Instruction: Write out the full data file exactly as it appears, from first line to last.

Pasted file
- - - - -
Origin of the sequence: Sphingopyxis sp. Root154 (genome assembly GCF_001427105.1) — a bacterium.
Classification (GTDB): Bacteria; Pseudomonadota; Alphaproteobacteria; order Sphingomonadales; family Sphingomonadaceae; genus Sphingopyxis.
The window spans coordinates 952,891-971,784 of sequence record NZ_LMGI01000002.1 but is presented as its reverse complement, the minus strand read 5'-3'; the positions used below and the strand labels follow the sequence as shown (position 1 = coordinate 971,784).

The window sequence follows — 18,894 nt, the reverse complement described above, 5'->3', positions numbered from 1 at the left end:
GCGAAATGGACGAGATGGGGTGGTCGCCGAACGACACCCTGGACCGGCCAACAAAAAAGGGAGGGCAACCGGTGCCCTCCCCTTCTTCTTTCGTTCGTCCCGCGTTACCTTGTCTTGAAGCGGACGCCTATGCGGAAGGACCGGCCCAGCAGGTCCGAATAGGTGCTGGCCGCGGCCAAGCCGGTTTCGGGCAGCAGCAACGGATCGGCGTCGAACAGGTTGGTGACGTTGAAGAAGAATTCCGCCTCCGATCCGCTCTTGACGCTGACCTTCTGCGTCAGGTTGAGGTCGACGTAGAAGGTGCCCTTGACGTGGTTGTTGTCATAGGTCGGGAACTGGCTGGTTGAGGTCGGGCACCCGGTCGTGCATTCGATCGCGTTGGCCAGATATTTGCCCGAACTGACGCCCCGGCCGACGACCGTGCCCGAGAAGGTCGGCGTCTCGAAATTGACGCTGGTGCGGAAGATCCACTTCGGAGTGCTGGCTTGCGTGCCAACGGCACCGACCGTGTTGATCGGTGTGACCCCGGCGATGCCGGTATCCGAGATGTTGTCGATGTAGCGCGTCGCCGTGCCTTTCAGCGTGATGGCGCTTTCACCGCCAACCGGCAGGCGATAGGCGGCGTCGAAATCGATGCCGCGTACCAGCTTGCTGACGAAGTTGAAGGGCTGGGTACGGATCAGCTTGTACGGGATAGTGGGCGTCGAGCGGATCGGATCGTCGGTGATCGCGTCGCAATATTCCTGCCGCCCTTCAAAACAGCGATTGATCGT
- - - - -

Origin of the sequence: Sphingopyxis sp. Root154 (genome assembly GCF_001427105.1) — a bacterium.
Classification (GTDB): Bacteria; Pseudomonadota; Alphaproteobacteria; order Sphingomonadales; family Sphingomonadaceae; genus Sphingopyxis.
The window spans coordinates 952,891-971,784 of sequence record NZ_LMGI01000002.1 but is presented as its reverse complement, the minus strand read 5'-3'; the positions used below and the strand labels follow the sequence as shown (position 1 = coordinate 971,784).

The window sequence follows — 18,894 nt, the reverse complement described above, 5'->3', positions numbered from 1 at the left end:
GCGAAATGGACGAGATGGGGTGGTCGCCGAACGACACCCTGGACCGGCCAACAAAAAAGGGAGGGCAACCGGTGCCCTCCCCTTCTTCTTTCGTTCGTCCCGCGTTACCTTGTCTTGAAGCGGACGCCTATGCGGAAGGACCGGCCCAGCAGGTCCGAATAGGTGCTGGCCGCGGCCAAGCCGGTTTCGGGCAGCAGCAACGGATCGGCGTCGAACAGGTTGGTGACGTTGAAGAAGAATTCCGCCTCCGATCCGCTCTTGACGCTGACCTTCTGCGTCAGGTTGAGGTCGACGTAGAAGGTGCCCTTGACGTGGTTGTTGTCATAGGTCGGGAACTGGCTGGTTGAGGTCGGGCACCCGGTCGTGCATTCGATCGCGTTGGCCAGATATTTGCCCGAACTGACGCCCCGGCCGACGACCGTGCCCGAGAAGGTCGGCGTCTCGAAATTGACGCTGGTGCGGAAGATCCACTTCGGAGTGCTGGCTTGCGTGCCAACGGCACCGACCGTGTTGATCGGTGTGACCCCGGCGATGCCGGTATCCGAGATGTTGTCGATGTAGCGCGTCGCCGTGCCTTTCAGCGTGATGGCGCTTTCACCGCCAACCGGCAGGCGATAGGCGGCGTCGAAATCGATGCCGCGTACCAGCTTGCTGACGAAGTTGAAGGGCTGGGTACGGATCAGCTTGTACGGGATAGTGGGCGTCGAGCGGATCGGATCGTCGGTGATCGCGTCGCAATATTCCTGCCGCCCTTCAAAACAGCGATTGATCGT